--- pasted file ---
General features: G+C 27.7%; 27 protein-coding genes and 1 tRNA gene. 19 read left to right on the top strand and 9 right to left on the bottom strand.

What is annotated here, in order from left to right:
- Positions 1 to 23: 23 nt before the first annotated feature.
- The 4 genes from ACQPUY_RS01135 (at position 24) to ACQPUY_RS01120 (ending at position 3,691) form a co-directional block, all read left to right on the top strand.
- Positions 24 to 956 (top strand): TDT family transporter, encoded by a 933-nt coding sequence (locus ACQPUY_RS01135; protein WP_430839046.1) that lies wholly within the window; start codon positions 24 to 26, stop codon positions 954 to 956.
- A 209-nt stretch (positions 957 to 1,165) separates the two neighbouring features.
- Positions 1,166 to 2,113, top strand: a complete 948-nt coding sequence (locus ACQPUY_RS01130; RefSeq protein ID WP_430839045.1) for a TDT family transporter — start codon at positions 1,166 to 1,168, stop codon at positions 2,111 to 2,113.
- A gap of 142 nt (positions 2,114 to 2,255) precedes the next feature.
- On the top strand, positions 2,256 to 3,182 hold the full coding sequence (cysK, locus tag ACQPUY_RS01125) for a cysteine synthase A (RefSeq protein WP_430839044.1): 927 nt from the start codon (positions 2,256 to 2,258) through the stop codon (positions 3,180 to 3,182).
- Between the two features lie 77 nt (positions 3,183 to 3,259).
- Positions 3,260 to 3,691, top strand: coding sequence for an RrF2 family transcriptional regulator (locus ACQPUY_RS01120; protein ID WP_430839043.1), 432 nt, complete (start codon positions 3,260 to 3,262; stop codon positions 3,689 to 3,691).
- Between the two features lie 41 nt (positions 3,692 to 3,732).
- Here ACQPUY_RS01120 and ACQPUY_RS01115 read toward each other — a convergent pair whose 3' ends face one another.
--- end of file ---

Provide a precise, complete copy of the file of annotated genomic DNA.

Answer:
General features: G+C 27.7%; 27 protein-coding genes and 1 tRNA gene. 19 read left to right on the top strand and 9 right to left on the bottom strand.

What is annotated here, in order from left to right:
- Positions 1 to 23: 23 nt before the first annotated feature.
- The 4 genes from ACQPUY_RS01135 (at position 24) to ACQPUY_RS01120 (ending at position 3,691) form a co-directional block, all read left to right on the top strand.
- Positions 24 to 956 (top strand): TDT family transporter, encoded by a 933-nt coding sequence (locus ACQPUY_RS01135; protein WP_430839046.1) that lies wholly within the window; start codon positions 24 to 26, stop codon positions 954 to 956.
- A 209-nt stretch (positions 957 to 1,165) separates the two neighbouring features.
- Positions 1,166 to 2,113, top strand: a complete 948-nt coding sequence (locus ACQPUY_RS01130; RefSeq protein ID WP_430839045.1) for a TDT family transporter — start codon at positions 1,166 to 1,168, stop codon at positions 2,111 to 2,113.
- A gap of 142 nt (positions 2,114 to 2,255) precedes the next feature.
- On the top strand, positions 2,256 to 3,182 hold the full coding sequence (cysK, locus tag ACQPUY_RS01125) for a cysteine synthase A (RefSeq protein WP_430839044.1): 927 nt from the start codon (positions 2,256 to 2,258) through the stop codon (positions 3,180 to 3,182).
- Between the two features lie 77 nt (positions 3,183 to 3,259).
- Positions 3,260 to 3,691, top strand: coding sequence for an RrF2 family transcriptional regulator (locus ACQPUY_RS01120; protein ID WP_430839043.1), 432 nt, complete (start codon positions 3,260 to 3,262; stop codon positions 3,689 to 3,691).
- Between the two features lie 41 nt (positions 3,692 to 3,732).
- Here ACQPUY_RS01120 and ACQPUY_RS01115 read toward each other — a convergent pair whose 3' ends face one another.